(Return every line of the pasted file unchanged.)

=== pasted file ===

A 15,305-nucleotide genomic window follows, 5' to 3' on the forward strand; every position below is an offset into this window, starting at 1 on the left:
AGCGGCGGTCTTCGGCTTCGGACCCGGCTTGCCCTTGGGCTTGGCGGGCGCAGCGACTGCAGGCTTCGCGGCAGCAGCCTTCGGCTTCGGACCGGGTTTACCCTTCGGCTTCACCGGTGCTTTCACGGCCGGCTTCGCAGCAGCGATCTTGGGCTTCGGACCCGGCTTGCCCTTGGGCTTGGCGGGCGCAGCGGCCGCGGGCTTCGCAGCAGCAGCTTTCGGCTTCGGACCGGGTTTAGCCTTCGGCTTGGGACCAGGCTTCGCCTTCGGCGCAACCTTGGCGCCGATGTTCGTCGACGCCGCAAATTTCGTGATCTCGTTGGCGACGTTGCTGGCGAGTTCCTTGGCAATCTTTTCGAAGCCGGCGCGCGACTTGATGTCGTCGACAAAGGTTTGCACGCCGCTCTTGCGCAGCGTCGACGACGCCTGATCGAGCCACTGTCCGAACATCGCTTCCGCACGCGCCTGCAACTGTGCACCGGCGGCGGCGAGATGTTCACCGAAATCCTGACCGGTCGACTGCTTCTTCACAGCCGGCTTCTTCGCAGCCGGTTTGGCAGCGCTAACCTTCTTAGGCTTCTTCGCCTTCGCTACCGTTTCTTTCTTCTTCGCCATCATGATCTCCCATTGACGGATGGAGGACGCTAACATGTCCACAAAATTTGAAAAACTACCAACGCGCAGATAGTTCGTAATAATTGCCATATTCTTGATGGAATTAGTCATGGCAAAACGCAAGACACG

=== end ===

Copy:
A 15,305-nucleotide genomic window follows, 5' to 3' on the forward strand; every position below is an offset into this window, starting at 1 on the left:
AGCGGCGGTCTTCGGCTTCGGACCCGGCTTGCCCTTGGGCTTGGCGGGCGCAGCGACTGCAGGCTTCGCGGCAGCAGCCTTCGGCTTCGGACCGGGTTTACCCTTCGGCTTCACCGGTGCTTTCACGGCCGGCTTCGCAGCAGCGATCTTGGGCTTCGGACCCGGCTTGCCCTTGGGCTTGGCGGGCGCAGCGGCCGCGGGCTTCGCAGCAGCAGCTTTCGGCTTCGGACCGGGTTTAGCCTTCGGCTTGGGACCAGGCTTCGCCTTCGGCGCAACCTTGGCGCCGATGTTCGTCGACGCCGCAAATTTCGTGATCTCGTTGGCGACGTTGCTGGCGAGTTCCTTGGCAATCTTTTCGAAGCCGGCGCGCGACTTGATGTCGTCGACAAAGGTTTGCACGCCGCTCTTGCGCAGCGTCGACGACGCCTGATCGAGCCACTGTCCGAACATCGCTTCCGCACGCGCCTGCAACTGTGCACCGGCGGCGGCGAGATGTTCACCGAAATCCTGACCGGTCGACTGCTTCTTCACAGCCGGCTTCTTCGCAGCCGGTTTGGCAGCGCTAACCTTCTTAGGCTTCTTCGCCTTCGCTACCGTTTCTTTCTTCTTCGCCATCATGATCTCCCATTGACGGATGGAGGACGCTAACATGTCCACAAAATTTGAAAAACTACCAACGCGCAGATAGTTCGTAATAATTGCCATATTCTTGATGGAATTAGTCATGGCAAAACGCAAGACACG